Four of the five commissioners said they hadn't made up their minds about whether changes were necessary.
Commission Chair Lenore Bayuk said, "I feel good about what we are providing."
Commissioner Michael Edwards several times told the assembled citizens this affects more than the local hospital and the board would be consulting the hospital association to see what other districts are going to do.
An audience member reminded the board that citizens were their constituency not PeaceHealth.
Some of the commissioners' confusion may be because the AG's opinion referred to two separate RCWs:
"It is clear under the statute, however, that public hospital districts may not administer or fund programs to provide "maternity care benefits, services, or information to women" without also making provision for the rights secured by RCW 9.02.100 and .160."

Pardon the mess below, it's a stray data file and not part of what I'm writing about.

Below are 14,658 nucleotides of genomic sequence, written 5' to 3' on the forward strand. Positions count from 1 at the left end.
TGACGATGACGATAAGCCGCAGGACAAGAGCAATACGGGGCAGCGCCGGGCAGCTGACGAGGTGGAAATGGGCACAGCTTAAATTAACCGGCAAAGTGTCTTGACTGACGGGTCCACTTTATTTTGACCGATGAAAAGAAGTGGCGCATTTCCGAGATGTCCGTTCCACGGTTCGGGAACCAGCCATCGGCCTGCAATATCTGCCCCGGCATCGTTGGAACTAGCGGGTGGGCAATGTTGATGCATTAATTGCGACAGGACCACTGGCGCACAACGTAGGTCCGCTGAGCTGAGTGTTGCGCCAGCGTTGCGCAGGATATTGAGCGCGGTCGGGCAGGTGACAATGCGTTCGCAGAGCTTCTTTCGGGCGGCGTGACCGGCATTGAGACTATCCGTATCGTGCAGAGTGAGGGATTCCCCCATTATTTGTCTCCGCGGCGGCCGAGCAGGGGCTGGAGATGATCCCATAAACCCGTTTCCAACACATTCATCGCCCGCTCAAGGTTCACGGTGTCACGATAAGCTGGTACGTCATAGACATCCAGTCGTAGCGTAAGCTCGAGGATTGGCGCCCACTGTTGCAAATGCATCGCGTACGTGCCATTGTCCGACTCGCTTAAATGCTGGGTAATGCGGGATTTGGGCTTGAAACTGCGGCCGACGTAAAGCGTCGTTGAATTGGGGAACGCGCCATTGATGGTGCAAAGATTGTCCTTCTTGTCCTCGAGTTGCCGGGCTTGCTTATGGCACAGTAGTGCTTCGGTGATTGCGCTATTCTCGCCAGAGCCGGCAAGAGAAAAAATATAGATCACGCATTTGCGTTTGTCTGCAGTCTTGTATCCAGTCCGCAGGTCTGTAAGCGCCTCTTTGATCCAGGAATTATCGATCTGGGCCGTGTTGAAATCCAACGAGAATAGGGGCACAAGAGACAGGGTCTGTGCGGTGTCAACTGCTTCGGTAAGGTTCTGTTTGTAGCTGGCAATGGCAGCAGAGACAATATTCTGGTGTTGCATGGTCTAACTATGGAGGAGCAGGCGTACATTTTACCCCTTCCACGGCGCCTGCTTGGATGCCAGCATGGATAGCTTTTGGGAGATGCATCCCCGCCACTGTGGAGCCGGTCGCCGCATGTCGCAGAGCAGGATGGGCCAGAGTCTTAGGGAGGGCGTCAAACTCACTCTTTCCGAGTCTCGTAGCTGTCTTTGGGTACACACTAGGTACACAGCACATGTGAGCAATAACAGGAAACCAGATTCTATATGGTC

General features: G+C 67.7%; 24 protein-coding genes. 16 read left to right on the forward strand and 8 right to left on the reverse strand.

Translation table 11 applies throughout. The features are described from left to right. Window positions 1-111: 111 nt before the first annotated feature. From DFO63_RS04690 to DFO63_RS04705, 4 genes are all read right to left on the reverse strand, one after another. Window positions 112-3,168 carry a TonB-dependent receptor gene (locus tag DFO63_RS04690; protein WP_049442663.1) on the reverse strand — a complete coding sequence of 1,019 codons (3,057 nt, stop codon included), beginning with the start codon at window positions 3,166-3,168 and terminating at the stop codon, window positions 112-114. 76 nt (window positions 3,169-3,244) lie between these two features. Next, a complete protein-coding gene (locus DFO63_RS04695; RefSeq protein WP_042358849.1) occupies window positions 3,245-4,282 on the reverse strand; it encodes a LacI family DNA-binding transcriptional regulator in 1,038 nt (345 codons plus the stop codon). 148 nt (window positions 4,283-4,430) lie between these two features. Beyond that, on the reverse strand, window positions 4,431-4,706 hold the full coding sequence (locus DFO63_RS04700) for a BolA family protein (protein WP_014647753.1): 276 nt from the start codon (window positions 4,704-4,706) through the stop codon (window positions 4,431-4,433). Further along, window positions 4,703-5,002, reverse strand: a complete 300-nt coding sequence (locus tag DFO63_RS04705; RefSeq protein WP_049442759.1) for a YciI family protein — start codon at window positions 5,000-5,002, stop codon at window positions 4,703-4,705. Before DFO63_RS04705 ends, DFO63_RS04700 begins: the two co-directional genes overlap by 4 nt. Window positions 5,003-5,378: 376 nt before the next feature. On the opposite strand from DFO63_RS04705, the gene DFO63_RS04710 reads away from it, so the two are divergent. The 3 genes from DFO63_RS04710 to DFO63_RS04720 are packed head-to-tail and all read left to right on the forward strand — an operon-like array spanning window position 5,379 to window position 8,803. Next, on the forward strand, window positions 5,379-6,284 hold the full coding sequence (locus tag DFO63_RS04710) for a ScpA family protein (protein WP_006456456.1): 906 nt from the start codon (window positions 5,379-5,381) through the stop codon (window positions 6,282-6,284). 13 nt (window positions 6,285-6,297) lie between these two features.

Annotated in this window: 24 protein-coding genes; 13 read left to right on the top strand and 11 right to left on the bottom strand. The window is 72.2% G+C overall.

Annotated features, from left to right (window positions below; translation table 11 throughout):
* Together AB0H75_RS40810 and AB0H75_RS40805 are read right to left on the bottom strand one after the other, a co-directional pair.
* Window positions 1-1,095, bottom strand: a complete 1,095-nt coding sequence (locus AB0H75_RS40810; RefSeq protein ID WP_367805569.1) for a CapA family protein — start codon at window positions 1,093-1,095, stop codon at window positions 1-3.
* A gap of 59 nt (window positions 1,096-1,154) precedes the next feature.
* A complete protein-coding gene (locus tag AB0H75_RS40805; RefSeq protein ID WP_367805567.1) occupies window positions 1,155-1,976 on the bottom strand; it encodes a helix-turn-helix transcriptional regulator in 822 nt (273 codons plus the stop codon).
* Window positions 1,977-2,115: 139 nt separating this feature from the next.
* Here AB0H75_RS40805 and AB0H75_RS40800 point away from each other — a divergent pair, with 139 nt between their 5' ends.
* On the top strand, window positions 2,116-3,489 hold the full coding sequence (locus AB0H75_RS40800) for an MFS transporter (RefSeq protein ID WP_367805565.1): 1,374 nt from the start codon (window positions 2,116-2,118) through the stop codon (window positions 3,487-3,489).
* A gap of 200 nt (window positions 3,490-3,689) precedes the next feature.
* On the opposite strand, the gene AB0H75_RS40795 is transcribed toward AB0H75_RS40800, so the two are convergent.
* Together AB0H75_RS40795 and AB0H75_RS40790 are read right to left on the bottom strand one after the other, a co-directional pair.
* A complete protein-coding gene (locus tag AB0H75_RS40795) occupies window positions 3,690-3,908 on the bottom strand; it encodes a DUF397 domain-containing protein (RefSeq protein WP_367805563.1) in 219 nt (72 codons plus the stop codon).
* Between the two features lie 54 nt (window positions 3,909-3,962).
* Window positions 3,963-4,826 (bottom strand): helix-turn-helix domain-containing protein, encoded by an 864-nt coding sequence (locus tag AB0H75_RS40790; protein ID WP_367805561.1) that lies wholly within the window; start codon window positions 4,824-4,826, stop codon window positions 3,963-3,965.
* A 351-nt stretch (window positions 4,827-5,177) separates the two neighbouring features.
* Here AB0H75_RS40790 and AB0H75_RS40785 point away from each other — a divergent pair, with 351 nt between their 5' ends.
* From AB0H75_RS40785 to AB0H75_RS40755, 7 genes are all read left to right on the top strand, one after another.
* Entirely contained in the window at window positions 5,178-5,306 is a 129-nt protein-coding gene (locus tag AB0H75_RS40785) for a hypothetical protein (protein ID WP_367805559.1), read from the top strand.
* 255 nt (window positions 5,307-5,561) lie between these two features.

RCW 9.02.100 The state may not deny or interfere with a woman's right to choose to have an abortion prior to viability of the fetus, or to protect her life or health.
RCW 9.02.160. No person or private medical facility may be required by law or contract in any circumstances to participate in the performance of an abortion if such person or private medical facility objects to so doing. No person may be discriminated against in employment or professional privileges because of the person's participation or refusal to participate in the termination of a pregnancy.
The term "state" includes hospital districts. Reading the AG's opinion it is clear the hospital district must provide the reproductive services approved by voters - if any type of maternity care or information is provided. The other RCW gives private hospitals an out but not hospital districts . (emphasis added).